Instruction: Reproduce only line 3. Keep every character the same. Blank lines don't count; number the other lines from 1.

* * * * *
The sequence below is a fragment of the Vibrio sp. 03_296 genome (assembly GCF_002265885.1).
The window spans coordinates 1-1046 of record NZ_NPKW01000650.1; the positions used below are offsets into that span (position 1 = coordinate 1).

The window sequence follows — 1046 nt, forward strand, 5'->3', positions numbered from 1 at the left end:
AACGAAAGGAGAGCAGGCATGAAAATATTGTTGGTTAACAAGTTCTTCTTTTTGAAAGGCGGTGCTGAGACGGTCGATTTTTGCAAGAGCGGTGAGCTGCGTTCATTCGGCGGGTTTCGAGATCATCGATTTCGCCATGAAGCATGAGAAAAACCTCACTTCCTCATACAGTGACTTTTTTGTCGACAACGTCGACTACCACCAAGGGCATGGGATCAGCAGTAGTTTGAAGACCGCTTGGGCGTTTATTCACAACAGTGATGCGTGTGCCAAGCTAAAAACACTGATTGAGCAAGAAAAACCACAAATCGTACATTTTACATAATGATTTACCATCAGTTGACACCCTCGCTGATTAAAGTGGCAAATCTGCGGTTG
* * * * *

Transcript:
The window sequence follows — 1046 nt, forward strand, 5'->3', positions numbered from 1 at the left end: